How Will Toronto-Bound Troy Tulowitzki Hit Away From Colorado’s Thin Air?
The Toronto Blue Jays, with a middling 50–50 record through Monday, July 27, made their intentions known by acquiring Colorado’s five-time All-Star shortstop Troy Tulowitzki—Toronto is officially buying at the deadline hoping to make a run at the New York Yankees.
Despite outscoring their opponents by an AL-best 95 runs on the season, Toronto is seven games behind the streaking Yankees in the AL East.
In exchange for the 30-year-old veteran Tulowitzki and veteran reliever LaTroy Hawkins, the Blue Jays sent their starting shortstop, 32-year-old José Reyes, rookie pitcher Miguel Castro, and minor-league pitchers Jeff Hoffman and Jesus Tinoco to Colorado.
But the real story is how Tulowitzki, who’s finished in the top 10 in MVP voting three times, will hit outside of Colorado’s famously thin air.
If his extreme home/road splits are any indication, Tulowitzki’s years of hitting .300 (he’s a career .299 hitter) are probably done. The two-time Silver Slugger has an impressive .321/.394/.558 (average/on-base/slugging) batting line in 526 career home games. On the road though, he’s a much more average hitter at .276/.349/.468.
To be fair, Tulowitzki’s road numbers are pretty good for a guy who plays a premium position at a high level. The two-time Gold Glove winner would look decent in any lineup with those road splits, but it’s all relative to salary, and Tulowitzki is owed just over $100 million through 2020—a year in which he’ll be 35.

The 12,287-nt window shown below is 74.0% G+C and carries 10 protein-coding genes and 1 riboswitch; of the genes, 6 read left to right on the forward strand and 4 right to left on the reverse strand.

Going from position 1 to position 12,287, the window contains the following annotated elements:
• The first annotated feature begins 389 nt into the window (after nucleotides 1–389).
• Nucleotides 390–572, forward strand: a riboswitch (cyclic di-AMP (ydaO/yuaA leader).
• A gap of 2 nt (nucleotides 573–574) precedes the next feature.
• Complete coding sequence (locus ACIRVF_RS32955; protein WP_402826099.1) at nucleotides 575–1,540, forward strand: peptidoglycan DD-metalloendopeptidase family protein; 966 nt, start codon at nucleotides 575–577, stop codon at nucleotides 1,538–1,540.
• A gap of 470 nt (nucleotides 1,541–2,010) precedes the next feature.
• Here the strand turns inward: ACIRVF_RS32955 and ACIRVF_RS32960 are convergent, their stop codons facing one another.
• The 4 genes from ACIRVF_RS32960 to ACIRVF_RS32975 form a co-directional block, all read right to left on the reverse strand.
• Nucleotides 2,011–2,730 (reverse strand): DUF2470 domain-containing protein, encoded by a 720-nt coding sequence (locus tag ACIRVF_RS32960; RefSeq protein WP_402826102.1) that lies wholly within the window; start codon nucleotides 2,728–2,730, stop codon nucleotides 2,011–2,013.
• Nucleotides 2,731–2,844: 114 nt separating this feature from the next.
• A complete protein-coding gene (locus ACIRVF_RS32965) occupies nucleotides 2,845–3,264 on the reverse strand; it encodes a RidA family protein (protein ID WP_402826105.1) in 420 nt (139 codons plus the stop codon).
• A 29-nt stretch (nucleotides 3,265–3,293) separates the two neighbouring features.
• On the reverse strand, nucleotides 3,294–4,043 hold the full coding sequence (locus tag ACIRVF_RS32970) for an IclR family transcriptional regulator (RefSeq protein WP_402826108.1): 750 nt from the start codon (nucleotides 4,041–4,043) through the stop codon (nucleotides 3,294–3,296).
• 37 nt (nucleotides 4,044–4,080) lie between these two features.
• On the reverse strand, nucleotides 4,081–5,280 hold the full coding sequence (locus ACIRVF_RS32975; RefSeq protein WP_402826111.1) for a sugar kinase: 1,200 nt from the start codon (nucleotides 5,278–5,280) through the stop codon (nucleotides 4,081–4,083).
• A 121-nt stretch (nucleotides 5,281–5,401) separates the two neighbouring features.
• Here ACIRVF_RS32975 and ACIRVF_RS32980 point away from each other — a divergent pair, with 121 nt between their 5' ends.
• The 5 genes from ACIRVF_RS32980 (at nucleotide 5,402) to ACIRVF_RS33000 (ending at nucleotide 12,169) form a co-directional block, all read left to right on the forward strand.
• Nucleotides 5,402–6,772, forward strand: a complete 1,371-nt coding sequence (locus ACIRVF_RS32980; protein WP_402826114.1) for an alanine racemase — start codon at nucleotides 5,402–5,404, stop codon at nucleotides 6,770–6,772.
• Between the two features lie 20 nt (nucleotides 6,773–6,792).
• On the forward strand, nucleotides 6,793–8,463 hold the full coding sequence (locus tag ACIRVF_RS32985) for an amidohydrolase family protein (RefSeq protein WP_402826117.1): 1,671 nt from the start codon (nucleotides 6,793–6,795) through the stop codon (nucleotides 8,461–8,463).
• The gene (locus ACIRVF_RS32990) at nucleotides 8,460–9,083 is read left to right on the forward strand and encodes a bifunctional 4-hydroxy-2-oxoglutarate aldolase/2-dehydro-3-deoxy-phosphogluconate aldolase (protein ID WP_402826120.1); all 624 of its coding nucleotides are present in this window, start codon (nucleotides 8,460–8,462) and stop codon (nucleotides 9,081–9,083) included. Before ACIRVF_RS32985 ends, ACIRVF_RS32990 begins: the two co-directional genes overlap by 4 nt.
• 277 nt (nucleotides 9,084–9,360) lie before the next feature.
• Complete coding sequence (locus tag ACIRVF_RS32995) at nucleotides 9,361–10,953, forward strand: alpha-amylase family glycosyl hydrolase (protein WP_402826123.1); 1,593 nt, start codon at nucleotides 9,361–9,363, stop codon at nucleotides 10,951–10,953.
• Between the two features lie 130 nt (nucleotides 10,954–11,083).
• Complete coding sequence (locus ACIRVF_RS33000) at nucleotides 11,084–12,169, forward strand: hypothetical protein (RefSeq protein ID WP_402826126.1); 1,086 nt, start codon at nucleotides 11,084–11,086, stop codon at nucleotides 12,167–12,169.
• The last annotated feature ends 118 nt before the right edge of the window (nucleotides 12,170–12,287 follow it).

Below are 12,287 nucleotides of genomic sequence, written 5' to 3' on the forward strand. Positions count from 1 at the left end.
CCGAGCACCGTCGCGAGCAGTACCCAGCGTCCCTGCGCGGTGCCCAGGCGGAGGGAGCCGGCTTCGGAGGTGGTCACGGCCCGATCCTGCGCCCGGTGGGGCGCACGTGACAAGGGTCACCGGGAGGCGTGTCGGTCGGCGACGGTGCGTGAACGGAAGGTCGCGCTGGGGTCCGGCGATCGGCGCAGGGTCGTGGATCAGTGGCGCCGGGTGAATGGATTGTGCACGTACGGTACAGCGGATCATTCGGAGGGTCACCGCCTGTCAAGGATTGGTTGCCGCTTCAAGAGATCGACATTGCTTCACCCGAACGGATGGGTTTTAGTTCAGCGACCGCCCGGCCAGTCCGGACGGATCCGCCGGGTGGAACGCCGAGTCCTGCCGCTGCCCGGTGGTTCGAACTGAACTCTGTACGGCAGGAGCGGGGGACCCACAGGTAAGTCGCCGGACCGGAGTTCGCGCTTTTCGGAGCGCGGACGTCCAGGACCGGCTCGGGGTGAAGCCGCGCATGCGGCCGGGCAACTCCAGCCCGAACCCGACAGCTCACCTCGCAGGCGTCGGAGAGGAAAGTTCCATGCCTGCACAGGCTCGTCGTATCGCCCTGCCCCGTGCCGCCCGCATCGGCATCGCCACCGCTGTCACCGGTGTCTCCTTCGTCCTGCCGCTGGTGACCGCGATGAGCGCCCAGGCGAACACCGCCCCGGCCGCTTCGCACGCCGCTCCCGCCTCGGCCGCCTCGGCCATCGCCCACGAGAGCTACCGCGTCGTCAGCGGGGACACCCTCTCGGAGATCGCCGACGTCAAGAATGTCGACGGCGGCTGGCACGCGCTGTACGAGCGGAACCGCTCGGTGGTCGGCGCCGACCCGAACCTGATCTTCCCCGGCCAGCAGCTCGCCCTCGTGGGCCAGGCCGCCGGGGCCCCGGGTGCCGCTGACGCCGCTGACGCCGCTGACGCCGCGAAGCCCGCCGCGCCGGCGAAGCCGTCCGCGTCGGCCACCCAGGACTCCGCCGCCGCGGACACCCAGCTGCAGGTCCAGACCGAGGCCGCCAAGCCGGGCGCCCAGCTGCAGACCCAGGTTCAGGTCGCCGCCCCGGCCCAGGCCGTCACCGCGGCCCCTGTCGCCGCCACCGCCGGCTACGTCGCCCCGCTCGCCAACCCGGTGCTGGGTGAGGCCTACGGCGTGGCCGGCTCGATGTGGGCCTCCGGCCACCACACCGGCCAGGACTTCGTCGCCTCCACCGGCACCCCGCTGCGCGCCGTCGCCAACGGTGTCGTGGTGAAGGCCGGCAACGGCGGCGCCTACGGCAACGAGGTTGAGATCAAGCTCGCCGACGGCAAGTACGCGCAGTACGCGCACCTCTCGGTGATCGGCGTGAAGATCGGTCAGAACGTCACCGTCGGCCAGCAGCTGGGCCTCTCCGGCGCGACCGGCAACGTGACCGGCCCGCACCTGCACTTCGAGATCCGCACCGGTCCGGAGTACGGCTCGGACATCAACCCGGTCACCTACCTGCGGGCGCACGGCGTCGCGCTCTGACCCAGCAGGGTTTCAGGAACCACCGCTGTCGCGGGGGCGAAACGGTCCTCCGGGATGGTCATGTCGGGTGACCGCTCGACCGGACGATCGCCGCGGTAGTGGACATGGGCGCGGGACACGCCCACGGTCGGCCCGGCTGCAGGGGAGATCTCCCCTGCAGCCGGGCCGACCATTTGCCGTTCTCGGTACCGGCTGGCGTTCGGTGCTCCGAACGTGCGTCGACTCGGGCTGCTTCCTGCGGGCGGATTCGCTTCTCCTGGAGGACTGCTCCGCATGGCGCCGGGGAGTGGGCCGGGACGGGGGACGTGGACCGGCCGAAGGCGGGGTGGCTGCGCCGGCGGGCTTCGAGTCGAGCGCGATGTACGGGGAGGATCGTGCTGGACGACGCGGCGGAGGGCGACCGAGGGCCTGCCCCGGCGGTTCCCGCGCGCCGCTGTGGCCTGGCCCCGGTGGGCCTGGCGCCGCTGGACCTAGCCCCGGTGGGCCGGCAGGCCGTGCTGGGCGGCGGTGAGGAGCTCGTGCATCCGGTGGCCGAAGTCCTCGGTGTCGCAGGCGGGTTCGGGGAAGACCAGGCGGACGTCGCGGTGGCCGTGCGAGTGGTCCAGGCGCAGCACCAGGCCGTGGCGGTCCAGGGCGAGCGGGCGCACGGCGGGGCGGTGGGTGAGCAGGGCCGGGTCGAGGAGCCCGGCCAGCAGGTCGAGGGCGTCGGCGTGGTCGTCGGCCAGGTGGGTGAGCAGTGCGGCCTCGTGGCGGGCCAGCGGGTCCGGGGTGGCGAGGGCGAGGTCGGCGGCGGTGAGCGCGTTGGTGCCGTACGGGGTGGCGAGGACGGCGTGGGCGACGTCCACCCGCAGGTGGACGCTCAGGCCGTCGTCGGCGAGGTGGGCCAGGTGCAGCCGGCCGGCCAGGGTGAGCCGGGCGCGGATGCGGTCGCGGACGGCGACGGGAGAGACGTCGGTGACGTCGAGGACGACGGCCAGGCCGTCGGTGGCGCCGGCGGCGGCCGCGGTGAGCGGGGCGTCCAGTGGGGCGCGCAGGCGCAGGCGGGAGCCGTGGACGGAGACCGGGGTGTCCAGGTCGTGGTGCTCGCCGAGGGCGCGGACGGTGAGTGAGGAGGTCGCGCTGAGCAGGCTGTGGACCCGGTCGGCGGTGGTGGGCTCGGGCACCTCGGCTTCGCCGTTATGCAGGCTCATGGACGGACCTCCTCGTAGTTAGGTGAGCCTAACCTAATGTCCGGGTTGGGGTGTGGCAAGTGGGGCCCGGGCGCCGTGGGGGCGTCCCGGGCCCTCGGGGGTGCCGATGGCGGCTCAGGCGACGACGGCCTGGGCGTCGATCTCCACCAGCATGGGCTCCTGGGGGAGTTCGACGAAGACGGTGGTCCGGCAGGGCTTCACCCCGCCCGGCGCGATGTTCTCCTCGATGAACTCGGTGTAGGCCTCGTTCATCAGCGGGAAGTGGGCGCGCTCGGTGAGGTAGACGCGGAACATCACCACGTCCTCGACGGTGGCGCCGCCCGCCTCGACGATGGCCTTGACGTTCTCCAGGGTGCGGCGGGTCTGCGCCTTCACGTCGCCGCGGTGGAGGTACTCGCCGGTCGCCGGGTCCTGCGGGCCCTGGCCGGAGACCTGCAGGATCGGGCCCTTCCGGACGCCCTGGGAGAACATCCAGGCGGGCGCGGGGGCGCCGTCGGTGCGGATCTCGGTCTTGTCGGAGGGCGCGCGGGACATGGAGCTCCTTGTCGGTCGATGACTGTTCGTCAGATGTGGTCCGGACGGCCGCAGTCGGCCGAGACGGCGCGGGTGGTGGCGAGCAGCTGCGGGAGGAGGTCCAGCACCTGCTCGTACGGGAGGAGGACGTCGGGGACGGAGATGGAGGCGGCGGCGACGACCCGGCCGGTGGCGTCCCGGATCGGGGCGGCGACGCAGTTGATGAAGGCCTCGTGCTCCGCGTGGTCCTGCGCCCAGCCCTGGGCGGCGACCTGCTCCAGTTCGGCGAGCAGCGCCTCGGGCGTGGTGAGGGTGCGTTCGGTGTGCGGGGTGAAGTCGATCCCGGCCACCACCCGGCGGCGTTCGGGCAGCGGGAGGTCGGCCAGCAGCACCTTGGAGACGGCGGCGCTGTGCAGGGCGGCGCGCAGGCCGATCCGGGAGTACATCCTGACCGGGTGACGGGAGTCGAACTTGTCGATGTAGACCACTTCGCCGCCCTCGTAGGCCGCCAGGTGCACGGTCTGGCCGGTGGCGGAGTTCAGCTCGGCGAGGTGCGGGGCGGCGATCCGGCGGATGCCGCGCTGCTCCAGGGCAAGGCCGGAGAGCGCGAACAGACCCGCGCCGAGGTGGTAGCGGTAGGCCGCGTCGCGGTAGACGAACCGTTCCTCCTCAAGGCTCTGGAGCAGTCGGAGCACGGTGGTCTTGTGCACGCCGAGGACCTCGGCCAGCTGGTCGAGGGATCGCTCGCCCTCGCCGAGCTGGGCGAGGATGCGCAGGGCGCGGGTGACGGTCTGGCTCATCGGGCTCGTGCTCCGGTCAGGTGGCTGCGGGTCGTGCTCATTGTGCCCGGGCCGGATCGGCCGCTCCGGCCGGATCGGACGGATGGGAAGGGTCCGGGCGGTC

Should he post less-than-stellar numbers outside the Rocky Mountains, though, he won’t be the first to do so.
Larry Walker was named MVP with Colorado in 1997, played 17 years in the majors with three different teams, but never fared better than he did in his decade in Colorado. Walker hit an astounding .334/.426/.618 during his high-altitude years, but was a more above-average .281/.357/.483 in six years with the Expos before signing with the Rockies. The five-time All-Star then hit .286/.387/.520 in his final year and a half in the majors, in St. Louis.
Current St. Louis outfielder Matt Holiday had a similar experience. The seven-time All-Star spent his first six and half years with the Rockies, posting an impressive .319/.386/.552 batting line in Colorado. But he struggled during his half-season in Oakland in 2009 (.286/.378/.454) before putting together a solid .299/.388/.500 batting line with the Cardinals ever since.
Former Rockie Andrés Galarraga at age 31 revived his career by hitting .370/.403/.602 in his first season in Colorado, way back in 1993. Three years later he finished sixth in the MVP voting after hitting .304/.357/.601 with 47 home runs and 150 RBIs and then followed that by hitting .318/.389/.585 with 41 home runs and 140 RBIs at age 36—all in Colorado.
But Galarraga was able to continue his hitting exploits in his next stint with the Braves (a .303/.384/.562 batting line) before time finally caught up with him.
Age-regression is of course a near-certainty in baseball and at age 30, Tulowitzki isn’t likely to hit better than his near .300 career average. If history is any indication, his performance will at least fall well short of his exorbitant salary.